Facebook and Google both play major roles in the daily Internet experiences of millions of people. If you are thinking of how best to market your business or are just trying to gain a clear idea of how Internet business works, understanding Google and Facebook is vital. Facebook and Google have lots of similarities, including their revenue-generation approaches and the ways in which they rely on user data. Both Facebook and Google provide social networking services, but there is a lot more to their business models than just that.
Both Facebook and Google make money from advertising. Facebook ads appear in various locations when you are logged into the social network. Google ads appear in Google search engine results pages and on many other sites. AdWords, Google's advertising service, places advertisers' marketing content within the pages of publishers who have signed up to the AdSense program. Both Facebook and Google use targeted marketing, in which ads appear within relevant pages. These are pages whose readers are judged to be potentially interested in the products being advertised based on data about the reader or about the content of the page itself.
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Both the Facebook and Google advertising programs rely on user data. With Facebook, this is done on the data you enter when you sign up for an account, together with any data from information you share through the social network. Google also uses data you enter, particularly if you sign up to use the Google+ social network. Google data also includes searches you carry out, with the key words and phrases you use to search potentially being used to target ads at you. In the business of targeted advertising, user data is a valuable commodity, and is key to the status of both companies.
Facebook is a social network which provides a range of additional services. Google is primarily a search engine provider, but the company also offers a range of other products, including social networking through the Google+ service. In both Facebook and Google+, you create a profile page displaying information about yourself and can make connections with other users on the network. Users can communicate with one another in Facebook and Google+ by sending various types of message.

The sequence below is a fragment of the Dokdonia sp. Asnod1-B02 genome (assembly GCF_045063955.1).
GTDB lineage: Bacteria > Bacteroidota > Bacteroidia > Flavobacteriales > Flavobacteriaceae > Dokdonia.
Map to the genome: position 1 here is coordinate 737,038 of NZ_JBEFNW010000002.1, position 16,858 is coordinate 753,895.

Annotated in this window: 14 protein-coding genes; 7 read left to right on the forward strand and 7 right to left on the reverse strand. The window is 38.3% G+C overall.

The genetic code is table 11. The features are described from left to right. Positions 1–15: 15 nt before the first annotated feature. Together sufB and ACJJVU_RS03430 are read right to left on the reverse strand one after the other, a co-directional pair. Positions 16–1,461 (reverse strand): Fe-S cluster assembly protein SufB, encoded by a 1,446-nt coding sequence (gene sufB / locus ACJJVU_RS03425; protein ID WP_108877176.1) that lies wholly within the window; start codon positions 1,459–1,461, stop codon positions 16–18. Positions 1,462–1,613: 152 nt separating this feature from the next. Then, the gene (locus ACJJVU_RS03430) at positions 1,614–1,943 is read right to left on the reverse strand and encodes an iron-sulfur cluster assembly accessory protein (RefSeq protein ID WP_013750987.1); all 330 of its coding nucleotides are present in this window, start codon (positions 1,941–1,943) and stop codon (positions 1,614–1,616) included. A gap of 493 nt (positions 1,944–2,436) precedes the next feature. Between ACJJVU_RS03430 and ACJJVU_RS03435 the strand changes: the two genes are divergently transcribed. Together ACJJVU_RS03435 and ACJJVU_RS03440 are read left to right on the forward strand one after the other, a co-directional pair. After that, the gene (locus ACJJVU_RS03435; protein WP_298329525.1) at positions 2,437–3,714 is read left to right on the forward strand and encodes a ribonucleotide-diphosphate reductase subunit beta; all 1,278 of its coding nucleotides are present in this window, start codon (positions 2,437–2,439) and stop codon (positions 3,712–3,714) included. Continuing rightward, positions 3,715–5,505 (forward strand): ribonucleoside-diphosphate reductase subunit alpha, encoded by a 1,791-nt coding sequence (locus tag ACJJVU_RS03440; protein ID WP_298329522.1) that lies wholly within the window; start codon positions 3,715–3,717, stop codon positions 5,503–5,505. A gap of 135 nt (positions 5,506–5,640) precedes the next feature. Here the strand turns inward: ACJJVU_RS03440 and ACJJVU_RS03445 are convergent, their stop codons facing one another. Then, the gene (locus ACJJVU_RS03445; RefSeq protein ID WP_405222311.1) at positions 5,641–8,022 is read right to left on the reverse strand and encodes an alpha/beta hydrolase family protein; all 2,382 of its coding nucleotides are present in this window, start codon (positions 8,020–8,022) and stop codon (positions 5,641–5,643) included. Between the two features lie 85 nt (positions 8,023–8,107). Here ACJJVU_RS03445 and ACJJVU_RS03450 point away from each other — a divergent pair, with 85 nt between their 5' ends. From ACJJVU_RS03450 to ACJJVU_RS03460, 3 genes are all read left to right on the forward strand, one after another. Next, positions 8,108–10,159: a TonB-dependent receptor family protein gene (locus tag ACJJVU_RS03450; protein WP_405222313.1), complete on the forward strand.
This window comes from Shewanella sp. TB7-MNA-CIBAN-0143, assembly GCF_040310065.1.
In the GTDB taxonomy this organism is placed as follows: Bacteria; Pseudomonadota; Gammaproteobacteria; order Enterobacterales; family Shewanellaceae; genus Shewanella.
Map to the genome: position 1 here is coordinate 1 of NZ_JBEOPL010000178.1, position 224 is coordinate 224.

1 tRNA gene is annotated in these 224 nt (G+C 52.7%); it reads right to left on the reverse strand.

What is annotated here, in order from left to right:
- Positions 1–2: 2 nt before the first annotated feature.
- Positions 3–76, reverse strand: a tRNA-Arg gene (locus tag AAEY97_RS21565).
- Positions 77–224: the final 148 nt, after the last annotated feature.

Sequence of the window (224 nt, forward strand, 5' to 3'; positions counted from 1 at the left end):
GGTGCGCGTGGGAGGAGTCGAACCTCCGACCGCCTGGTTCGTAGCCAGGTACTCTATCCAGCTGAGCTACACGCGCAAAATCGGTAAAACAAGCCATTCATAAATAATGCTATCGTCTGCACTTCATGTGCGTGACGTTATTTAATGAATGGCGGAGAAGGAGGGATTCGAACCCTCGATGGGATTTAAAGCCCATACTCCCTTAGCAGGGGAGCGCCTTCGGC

Google and Facebook both are often involved in the process of accessing Web content. For example, you can end up viewing a Web page having followed many possible routes. The simplest is typing the Web page's address into your browser address bar, but this is relatively uncommon. In most cases, users visit websites by following links from other sites such as Facebook and Google. For Google, this may involve searching for a word or phrase then selecting a site from the resulting list. For both Facebook and Google, it can involve clicking links in posts created by other users, for example when a user you are connected with has clicked a Facebook "like" button or a Google+ "+1" button in a Web page in order to share it.
- The Bottom Line: Facebook Versus Google - Internet Giants
- Huffington Post: Google+ Vs. Facebook - What The Social Networks Have In Common
- Mashable: Google’s Answer to the Facebook "Like" Button: The "+1"
- TechCrunch: Facebook Officially Launches "Sponsored Results" Search Ads
- Forbes: Facebook and the Google IPO
- Mashable: Can Facebook Ads Ever Beat Google?
- Forbes: Facebook Ads, Google Ads, GM And Advertising That Doesn't Work
- LA Times: Facebook Goes the Google Way, Introduces Search Result Ads